HARRISBURG - The Pennsylvania Supreme Court has upheld a trial court’s decision to permit evidence demonstrating the intoxication of a pedestrian who died after being struck by a vehicle.

The Sept. 28 opinion, written by Justice Debra Todd, stated: “We decline to adopt a Bright-line rule predicating admissibility on the existence of independent corroborating evidence of intoxication and, instead, hold the admissibility of BAC evidence is within the trial court’s discretion.”

The collision occurred on Jan. 13, 2012 near Castor Avenue and Howell Street in Philadelphia, according to the opinion. Ummu Massaquoi was driving on the roadway at night when she hit Thomas Coughlin, who was pronounced dead at a hospital after transport.

Coughlin’s mother, Ann, filed a lawsuit in 2013 claiming Massaquoi's carelessness and negligence caused her son's death. 

However, an autopsy showed that Thomas had a blood alcohol content, or BAC, of .313 as well as other illegal substances in his blood, the opinion states.

A trial court permitted Massaquoi to include this information as evidence, a decision the higher court backed. Ann Coughlin had sought "to preclude evidence pertaining to the alcohol and illegal substances that were present in Coughlin’s system at the time of his death, alleging that such evidence lacked necessary independent corroboration, was irrelevant, and would prejudice the jury," the court's opinion states.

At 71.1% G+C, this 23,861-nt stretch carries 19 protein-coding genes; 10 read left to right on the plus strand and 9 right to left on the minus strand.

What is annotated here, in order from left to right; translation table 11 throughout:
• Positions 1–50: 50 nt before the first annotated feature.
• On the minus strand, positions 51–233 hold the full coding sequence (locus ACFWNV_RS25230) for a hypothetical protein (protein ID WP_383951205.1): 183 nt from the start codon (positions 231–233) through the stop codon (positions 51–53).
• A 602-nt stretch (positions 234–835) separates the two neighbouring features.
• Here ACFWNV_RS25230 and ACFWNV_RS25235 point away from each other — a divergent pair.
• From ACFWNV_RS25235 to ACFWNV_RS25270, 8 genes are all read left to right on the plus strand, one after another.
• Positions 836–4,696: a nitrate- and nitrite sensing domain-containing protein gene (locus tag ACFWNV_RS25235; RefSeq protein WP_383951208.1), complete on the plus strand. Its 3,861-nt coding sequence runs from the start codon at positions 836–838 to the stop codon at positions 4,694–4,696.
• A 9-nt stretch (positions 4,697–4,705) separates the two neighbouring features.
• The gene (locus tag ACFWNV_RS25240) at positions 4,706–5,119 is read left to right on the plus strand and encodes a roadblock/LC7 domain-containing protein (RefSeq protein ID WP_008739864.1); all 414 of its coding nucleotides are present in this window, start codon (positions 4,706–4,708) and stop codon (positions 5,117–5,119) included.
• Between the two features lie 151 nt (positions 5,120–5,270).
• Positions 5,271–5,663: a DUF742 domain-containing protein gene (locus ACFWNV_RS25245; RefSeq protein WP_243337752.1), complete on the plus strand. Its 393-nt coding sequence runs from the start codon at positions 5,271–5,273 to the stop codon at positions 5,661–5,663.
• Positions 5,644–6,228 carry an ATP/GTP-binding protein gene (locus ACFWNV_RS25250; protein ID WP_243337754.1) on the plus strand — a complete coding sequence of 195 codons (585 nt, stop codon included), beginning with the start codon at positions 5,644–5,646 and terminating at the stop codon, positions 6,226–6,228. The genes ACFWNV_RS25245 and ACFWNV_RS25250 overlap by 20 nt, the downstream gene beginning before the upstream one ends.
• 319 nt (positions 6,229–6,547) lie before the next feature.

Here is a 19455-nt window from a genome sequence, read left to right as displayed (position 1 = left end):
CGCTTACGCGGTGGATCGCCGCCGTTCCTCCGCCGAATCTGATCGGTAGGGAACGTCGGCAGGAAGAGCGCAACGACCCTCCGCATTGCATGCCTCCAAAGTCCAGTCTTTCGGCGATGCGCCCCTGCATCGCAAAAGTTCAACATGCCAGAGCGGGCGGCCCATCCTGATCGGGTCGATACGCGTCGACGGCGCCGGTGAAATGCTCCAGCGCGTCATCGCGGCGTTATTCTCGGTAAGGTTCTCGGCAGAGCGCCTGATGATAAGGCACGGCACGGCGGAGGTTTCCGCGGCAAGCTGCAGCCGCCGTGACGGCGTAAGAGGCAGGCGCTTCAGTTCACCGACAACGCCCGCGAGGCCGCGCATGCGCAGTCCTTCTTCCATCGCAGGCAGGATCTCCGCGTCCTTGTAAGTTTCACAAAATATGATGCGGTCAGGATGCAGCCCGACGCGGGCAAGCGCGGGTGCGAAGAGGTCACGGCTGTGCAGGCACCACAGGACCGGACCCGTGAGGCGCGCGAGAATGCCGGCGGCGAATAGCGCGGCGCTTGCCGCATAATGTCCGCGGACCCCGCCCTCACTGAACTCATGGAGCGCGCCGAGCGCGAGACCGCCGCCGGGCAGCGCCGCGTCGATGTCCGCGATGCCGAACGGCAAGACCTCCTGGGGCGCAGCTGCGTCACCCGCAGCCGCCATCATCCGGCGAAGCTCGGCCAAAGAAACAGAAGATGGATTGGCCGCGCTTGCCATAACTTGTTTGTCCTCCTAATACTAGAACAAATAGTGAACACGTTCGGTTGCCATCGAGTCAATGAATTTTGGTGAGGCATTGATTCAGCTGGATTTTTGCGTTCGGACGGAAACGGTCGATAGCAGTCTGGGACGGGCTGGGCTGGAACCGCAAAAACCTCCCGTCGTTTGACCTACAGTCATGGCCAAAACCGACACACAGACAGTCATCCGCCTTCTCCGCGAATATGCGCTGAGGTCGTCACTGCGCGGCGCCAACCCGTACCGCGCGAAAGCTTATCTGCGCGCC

In presenting the evidence, Massaquoi's defense also included testimony of a toxicology expert who stated anyone with a BAC of .313 would have poor judgment and motor skills. 

A jury found Massaquoi was negligent but that it was not the factual cause of Thomas’ death. 

Ann requested a new trial but was denied. She then filed a notice of appeal. 

In a dissenting opinion, Justice Sallie Mundy said the Superior Court erred by upholding the trial court's decision.

“I disagree, however, that the mere fact that evidence exists to put a defendant's comparative negligence at issue is sufficient to establish the relevancy of intoxication,” she wrote.

“Accordingly, I would reverse the order of the Superior Court and remand the case for a new trial.”

Another justice concurred with the court and filed a separate opinion in the case.

“I agree that evidence of the pedestrian's intoxication is relevant to the issue of his or her comparative negligence and is therefore admissible,” Justice Christine Donohue wrote.

For the intoxication to be relevant to the case, Donohue said, “there must be circumstances of the incident that implicate the pedestrian's conduct as a cause of the accident.”

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